Chronic illness draws your focus inward. The desire for comfort, the wish for relief, and the longing for understanding creates an environment of ‘need’ within one’s self. This is not necessarily a bad thing. It can be a healthy and natural pursuit to invite those who are trustworthy to share in the burdens we bear. But a watchful eye must be kept over this for the purpose of not overloading the ones who love us with the weight of our chronic illness, which at some level we must bear alone.
This can help maintain perspective when it seems like those around you just, ‘Don’t get it’, in relation to what it’s like to be chronically ill day in and day out. No one human can know exactly what it is like to live inside your body. We can share our thoughts, struggles, and experiences. But ultimately, only you know what it’s like to be, well, ‘you’.
I spend a good majority of the day alone. So when my husband comes home at night, I have a tendency to throw open the flood gates of my mind; how I feel, the latest research on Fibromyalgia/CFS/ME I’ve done that day, my newest symptom, how that symptom feels, what concerns me about that symptom, ect. Needless to say, it can be a bit much.
He wants to hear about what is going with me, and he is concerned with what concerns me. However, a little temperance thrown in is a good thing. Ways of relating that do not selfishly dominate the conversation with just ‘what’s going on with me in my little world’ are called for.
A Few Ideas For Maintaining Relational Balance
Check yourself before you launch into speaking: Ask: Am I about to ‘unload’ the miseries of the day on this person? Is the other person finished speaking their thoughts? In other words, am I about to change the subject to steer the conversation back to what pertains just to me? Have I asked them how their day was, and really listened to their answers?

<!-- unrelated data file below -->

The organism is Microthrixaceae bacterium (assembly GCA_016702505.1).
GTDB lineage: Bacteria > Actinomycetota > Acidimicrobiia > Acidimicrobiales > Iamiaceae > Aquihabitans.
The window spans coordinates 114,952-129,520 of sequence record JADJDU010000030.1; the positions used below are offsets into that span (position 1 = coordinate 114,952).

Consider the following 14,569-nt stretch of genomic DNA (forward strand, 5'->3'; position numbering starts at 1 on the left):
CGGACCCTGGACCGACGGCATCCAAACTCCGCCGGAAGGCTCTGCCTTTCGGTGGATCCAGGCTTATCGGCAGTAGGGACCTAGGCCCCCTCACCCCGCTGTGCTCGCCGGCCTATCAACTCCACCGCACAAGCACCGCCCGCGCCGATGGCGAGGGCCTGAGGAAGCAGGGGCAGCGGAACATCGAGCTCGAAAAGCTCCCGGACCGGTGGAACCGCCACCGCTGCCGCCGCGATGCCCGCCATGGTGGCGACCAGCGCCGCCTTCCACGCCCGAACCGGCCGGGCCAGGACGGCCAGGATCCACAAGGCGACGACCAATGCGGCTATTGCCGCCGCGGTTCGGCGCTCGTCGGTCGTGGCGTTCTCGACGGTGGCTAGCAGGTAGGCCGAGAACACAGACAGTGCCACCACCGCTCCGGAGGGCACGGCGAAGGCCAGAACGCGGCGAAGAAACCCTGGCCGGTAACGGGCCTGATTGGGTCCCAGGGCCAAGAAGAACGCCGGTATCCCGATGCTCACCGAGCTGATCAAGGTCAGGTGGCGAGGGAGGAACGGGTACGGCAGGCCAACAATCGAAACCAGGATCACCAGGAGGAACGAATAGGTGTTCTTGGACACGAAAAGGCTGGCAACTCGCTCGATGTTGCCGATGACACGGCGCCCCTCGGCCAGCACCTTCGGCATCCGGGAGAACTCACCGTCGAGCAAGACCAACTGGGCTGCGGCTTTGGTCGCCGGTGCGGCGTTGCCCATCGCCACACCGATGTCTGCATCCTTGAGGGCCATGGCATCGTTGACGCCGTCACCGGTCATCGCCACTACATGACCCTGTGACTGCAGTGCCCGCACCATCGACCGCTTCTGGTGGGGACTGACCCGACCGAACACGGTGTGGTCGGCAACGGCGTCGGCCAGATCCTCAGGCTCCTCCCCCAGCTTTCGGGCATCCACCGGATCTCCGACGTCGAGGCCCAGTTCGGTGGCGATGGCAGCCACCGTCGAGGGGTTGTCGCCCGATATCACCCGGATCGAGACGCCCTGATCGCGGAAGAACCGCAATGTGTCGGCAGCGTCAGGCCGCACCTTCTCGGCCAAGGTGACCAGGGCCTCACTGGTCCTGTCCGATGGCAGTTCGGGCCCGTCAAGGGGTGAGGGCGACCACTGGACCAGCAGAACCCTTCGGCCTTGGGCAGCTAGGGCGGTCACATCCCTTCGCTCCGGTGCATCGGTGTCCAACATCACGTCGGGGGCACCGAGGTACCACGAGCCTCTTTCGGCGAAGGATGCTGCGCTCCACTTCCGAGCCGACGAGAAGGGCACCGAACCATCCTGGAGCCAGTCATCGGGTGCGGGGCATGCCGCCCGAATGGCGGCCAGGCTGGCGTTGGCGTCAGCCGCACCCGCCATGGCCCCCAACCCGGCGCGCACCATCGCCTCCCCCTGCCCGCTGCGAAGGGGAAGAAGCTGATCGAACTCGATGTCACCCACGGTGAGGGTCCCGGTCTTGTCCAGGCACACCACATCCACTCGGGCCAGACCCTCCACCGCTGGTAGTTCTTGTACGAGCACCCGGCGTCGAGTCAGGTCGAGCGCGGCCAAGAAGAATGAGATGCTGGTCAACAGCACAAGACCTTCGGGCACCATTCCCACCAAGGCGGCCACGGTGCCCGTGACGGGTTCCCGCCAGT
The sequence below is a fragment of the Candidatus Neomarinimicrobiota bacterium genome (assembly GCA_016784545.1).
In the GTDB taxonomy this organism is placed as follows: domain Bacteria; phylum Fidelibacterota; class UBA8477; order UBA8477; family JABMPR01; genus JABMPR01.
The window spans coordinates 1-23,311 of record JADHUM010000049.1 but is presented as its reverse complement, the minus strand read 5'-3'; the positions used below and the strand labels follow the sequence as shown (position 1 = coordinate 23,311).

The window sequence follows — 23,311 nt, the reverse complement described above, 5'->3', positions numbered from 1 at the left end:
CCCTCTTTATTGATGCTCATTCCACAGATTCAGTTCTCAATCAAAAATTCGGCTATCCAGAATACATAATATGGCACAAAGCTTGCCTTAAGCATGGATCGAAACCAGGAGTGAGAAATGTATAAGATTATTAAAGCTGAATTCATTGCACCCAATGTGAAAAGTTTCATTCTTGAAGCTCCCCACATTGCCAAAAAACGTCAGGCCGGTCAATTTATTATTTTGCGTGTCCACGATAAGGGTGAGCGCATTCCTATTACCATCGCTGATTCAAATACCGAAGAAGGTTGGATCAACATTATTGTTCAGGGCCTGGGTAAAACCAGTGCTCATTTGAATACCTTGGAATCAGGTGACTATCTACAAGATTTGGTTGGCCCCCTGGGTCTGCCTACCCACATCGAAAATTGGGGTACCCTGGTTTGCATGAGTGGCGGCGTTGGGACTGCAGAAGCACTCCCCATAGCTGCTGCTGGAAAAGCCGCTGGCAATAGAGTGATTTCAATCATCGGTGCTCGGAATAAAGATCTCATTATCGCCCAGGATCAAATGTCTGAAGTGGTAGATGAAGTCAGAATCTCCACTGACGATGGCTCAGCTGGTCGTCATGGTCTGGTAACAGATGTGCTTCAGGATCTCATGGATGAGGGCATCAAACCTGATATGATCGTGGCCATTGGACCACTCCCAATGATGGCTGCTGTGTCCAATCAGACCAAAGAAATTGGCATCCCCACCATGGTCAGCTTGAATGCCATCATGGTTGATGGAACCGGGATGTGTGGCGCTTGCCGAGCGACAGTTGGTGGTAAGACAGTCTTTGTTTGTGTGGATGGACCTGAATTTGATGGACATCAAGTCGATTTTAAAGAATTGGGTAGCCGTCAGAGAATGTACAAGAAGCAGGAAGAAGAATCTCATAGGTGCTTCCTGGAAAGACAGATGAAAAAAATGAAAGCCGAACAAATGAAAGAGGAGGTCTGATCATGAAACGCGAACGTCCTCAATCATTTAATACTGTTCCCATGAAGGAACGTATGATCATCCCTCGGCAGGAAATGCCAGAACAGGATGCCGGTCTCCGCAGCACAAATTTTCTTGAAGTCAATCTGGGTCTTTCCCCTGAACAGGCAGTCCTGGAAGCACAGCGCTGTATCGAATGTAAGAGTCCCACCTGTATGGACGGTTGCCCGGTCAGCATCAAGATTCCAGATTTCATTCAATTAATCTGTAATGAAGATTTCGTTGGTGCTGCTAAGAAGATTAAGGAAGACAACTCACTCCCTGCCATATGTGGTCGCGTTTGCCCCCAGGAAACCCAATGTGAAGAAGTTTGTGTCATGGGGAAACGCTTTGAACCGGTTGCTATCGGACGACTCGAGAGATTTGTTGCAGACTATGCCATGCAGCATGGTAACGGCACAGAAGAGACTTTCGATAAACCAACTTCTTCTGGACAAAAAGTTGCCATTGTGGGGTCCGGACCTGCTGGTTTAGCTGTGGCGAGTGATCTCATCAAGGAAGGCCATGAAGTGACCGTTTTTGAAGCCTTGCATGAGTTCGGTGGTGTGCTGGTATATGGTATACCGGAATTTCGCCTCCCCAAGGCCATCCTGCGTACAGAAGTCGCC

Rely on several sources as an outlet, not just one or two people: It can be easy to ‘wear down’ those around us, who in all fairness, can only attempt to understand the reality of living in a body with chronic illness. Reach out to reliable online sources, such as chronic illness blogs like this one where you can read what others like you are going through. Join a good online support group, or possibly an outreach within your own community.
If possible, try to remember to do something special once a week for that person: Keep it simple. Make their favorite cookie recipe, or something to that effect. Agree to watch the movie they want to see (even though it’s the last thing you would pick). Remember to pick something up for them while you’re out. For example, this week while I was shopping I saw D’s favorite childhood cereal, Peanut Butter Captain Crunch, so I popped it in the cart and gave it to him as a surprise that night. Small gestures can mean a lot.
Finding relational balance can be difficult when chronic illness’s demanding voice is always clamoring for attention. The sacrafices we make for the ones we love are worth it. They keep chronic illness from robbing us of one of our greatest needs; harmony with those we hold most dear.